“NEVER, never again will this beautiful land experience the oppression of one by another.”
Those were the words of Nelson Mandela on May 10, 1994, as he made history by becoming the first black president in South Africa.
His journey to the post had been arduous, having spent 27 years in jail as a political prisoner of the South African Government.
The campaigner, who became an international icon for human rights, fought against apartheid and for freedom of his people.
He was a well-educated man, having become a lawyer after attending university, something which no doubt helped him later when he fought against the poor treatment of black people in South Africa.
In 1944, he joined the African National Congress (ANC), a black political organisation that was committed to winning rights for black people in white-ruled South Africa.
A few years later, in 1948, the National Party came to power, and it was at that point that apartheid – a system of segregating whites and blacks – became official government policy.
This meant that blacks – who actually made up the majority of the population – were forced to live in separate areas from other South Africans and had to use separate public facilities.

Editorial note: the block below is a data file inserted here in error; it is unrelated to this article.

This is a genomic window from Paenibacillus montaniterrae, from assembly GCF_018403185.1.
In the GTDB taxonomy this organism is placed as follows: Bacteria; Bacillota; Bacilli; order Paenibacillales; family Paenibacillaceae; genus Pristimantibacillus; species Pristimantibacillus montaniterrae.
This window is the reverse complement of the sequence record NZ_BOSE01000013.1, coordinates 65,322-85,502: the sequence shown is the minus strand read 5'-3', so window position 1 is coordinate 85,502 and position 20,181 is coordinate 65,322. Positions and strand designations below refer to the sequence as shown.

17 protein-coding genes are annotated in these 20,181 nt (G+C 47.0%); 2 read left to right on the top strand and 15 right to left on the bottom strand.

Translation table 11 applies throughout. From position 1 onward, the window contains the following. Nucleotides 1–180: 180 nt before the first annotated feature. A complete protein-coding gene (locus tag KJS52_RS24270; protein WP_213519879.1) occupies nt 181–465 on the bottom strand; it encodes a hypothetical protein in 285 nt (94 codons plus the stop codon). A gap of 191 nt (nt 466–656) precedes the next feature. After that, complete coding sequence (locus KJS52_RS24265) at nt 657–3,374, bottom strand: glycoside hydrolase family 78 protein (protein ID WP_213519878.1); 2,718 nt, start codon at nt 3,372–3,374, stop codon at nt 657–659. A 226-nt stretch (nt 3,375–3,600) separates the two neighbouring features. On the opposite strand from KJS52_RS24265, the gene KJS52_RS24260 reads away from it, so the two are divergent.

Communication between the two “sides” was also very limited, and the Mixed Marriages Act prohibited couples of different races getting married.
Mandela became one of the leaders of the ANC, before rising to the position of deputy national president in 1952.
Such things as non-violent strikes, boycotts and marches were organised by Mandela to protest against the unfair regime.
A massacre of peaceful black protesters in 1960 saw Mandela stepping up his attempts to sabotage the Government.
He stood trial for treason, but was acquitted in 1961. The following year, he was arrested for illegally leaving the country.
As a result, he was sentenced to life imprisonment, although he was released in 1990.
He was allowed to send and receive letters once every six months and to have a visitor for half an hour once a year, but his desire to gain equal rights was as strong as ever on his release.
In 1990, South Africa’s President F. W. de Clerk started to dismantle apartheid, ordering Mandela’s release from prison.
The pair worked together to create a multi-racial government, jointly receiving the Nobel Peace Prize in 1993.
The following year, Mandela was elected president, the first non-white head of state in South Africa.
He retired from politics in 1999, but remained a symbol of peace until his death in 2013.